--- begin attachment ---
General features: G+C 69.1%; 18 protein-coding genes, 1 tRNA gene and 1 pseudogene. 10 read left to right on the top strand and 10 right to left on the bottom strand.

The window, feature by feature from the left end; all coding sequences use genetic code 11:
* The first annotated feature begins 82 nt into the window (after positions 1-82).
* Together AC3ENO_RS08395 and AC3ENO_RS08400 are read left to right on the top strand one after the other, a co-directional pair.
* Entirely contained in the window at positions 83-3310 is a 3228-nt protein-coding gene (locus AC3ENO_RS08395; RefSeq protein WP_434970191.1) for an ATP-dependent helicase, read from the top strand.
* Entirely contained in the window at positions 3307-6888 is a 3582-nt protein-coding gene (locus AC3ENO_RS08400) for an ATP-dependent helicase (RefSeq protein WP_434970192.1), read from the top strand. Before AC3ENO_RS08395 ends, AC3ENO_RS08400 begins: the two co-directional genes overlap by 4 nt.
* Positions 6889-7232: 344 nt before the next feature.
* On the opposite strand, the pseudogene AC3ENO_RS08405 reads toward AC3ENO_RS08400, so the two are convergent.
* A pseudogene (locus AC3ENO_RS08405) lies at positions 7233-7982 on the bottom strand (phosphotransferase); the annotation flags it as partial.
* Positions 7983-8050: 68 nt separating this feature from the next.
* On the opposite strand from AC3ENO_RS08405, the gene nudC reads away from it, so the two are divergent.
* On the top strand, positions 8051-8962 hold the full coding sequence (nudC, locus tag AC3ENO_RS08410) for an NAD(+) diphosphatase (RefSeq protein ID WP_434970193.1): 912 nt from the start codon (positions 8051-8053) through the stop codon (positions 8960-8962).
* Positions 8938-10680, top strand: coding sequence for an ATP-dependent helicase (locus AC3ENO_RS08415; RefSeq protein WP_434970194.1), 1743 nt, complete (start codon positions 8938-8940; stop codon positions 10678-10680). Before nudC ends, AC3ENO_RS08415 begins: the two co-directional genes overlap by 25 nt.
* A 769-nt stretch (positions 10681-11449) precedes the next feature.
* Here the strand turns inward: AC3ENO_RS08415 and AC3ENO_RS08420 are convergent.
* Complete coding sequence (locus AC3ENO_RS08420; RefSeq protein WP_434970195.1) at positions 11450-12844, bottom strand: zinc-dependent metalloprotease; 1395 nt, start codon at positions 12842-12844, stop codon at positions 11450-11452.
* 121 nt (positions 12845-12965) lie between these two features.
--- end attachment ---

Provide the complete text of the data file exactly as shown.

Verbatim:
General features: G+C 69.1%; 18 protein-coding genes, 1 tRNA gene and 1 pseudogene. 10 read left to right on the top strand and 10 right to left on the bottom strand.

The window, feature by feature from the left end; all coding sequences use genetic code 11:
* The first annotated feature begins 82 nt into the window (after positions 1-82).
* Together AC3ENO_RS08395 and AC3ENO_RS08400 are read left to right on the top strand one after the other, a co-directional pair.
* Entirely contained in the window at positions 83-3310 is a 3228-nt protein-coding gene (locus AC3ENO_RS08395; RefSeq protein WP_434970191.1) for an ATP-dependent helicase, read from the top strand.
* Entirely contained in the window at positions 3307-6888 is a 3582-nt protein-coding gene (locus AC3ENO_RS08400) for an ATP-dependent helicase (RefSeq protein WP_434970192.1), read from the top strand. Before AC3ENO_RS08395 ends, AC3ENO_RS08400 begins: the two co-directional genes overlap by 4 nt.
* Positions 6889-7232: 344 nt before the next feature.
* On the opposite strand, the pseudogene AC3ENO_RS08405 reads toward AC3ENO_RS08400, so the two are convergent.
* A pseudogene (locus AC3ENO_RS08405) lies at positions 7233-7982 on the bottom strand (phosphotransferase); the annotation flags it as partial.
* Positions 7983-8050: 68 nt separating this feature from the next.
* On the opposite strand from AC3ENO_RS08405, the gene nudC reads away from it, so the two are divergent.
* On the top strand, positions 8051-8962 hold the full coding sequence (nudC, locus tag AC3ENO_RS08410) for an NAD(+) diphosphatase (RefSeq protein ID WP_434970193.1): 912 nt from the start codon (positions 8051-8053) through the stop codon (positions 8960-8962).
* Positions 8938-10680, top strand: coding sequence for an ATP-dependent helicase (locus AC3ENO_RS08415; RefSeq protein WP_434970194.1), 1743 nt, complete (start codon positions 8938-8940; stop codon positions 10678-10680). Before nudC ends, AC3ENO_RS08415 begins: the two co-directional genes overlap by 25 nt.
* A 769-nt stretch (positions 10681-11449) precedes the next feature.
* Here the strand turns inward: AC3ENO_RS08415 and AC3ENO_RS08420 are convergent.
* Complete coding sequence (locus AC3ENO_RS08420; RefSeq protein WP_434970195.1) at positions 11450-12844, bottom strand: zinc-dependent metalloprotease; 1395 nt, start codon at positions 12842-12844, stop codon at positions 11450-11452.
* 121 nt (positions 12845-12965) lie between these two features.